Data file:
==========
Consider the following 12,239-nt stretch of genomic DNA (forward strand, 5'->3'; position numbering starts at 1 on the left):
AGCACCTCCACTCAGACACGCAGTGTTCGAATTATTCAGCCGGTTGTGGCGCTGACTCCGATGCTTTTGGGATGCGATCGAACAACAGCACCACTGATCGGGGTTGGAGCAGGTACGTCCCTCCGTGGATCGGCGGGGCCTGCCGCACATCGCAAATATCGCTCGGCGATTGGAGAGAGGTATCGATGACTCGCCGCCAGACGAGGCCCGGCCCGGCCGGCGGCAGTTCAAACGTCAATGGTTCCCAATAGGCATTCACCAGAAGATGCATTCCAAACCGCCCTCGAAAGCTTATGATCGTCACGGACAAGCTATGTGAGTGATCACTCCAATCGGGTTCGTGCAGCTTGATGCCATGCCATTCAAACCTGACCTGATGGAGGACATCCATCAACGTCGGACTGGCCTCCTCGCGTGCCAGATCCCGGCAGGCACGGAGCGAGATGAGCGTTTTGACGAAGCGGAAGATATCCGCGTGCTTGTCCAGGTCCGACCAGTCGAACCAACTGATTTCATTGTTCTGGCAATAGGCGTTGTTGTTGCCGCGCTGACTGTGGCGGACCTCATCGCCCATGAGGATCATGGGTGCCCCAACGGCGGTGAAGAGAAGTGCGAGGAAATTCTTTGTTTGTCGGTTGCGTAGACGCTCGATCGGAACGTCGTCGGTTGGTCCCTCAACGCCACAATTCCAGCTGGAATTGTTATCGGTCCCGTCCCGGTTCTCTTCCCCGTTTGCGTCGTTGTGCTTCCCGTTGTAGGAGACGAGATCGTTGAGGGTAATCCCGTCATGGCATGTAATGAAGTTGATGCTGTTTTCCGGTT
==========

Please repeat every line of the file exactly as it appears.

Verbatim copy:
Consider the following 12,239-nt stretch of genomic DNA (forward strand, 5'->3'; position numbering starts at 1 on the left):
AGCACCTCCACTCAGACACGCAGTGTTCGAATTATTCAGCCGGTTGTGGCGCTGACTCCGATGCTTTTGGGATGCGATCGAACAACAGCACCACTGATCGGGGTTGGAGCAGGTACGTCCCTCCGTGGATCGGCGGGGCCTGCCGCACATCGCAAATATCGCTCGGCGATTGGAGAGAGGTATCGATGACTCGCCGCCAGACGAGGCCCGGCCCGGCCGGCGGCAGTTCAAACGTCAATGGTTCCCAATAGGCATTCACCAGAAGATGCATTCCAAACCGCCCTCGAAAGCTTATGATCGTCACGGACAAGCTATGTGAGTGATCACTCCAATCGGGTTCGTGCAGCTTGATGCCATGCCATTCAAACCTGACCTGATGGAGGACATCCATCAACGTCGGACTGGCCTCCTCGCGTGCCAGATCCCGGCAGGCACGGAGCGAGATGAGCGTTTTGACGAAGCGGAAGATATCCGCGTGCTTGTCCAGGTCCGACCAGTCGAACCAACTGATTTCATTGTTCTGGCAATAGGCGTTGTTGTTGCCGCGCTGACTGTGGCGGACCTCATCGCCCATGAGGATCATGGGTGCCCCAACGGCGGTGAAGAGAAGTGCGAGGAAATTCTTTGTTTGTCGGTTGCGTAGACGCTCGATCGGAACGTCGTCGGTTGGTCCCTCAACGCCACAATTCCAGCTGGAATTGTTATCGGTCCCGTCCCGGTTCTCTTCCCCGTTTGCGTCGTTGTGCTTCCCGTTGTAGGAGACGAGATCGTTGAGGGTAATCCCGTCATGGCATGTAATGAAGTTGATGCTGTTTTCCGGTT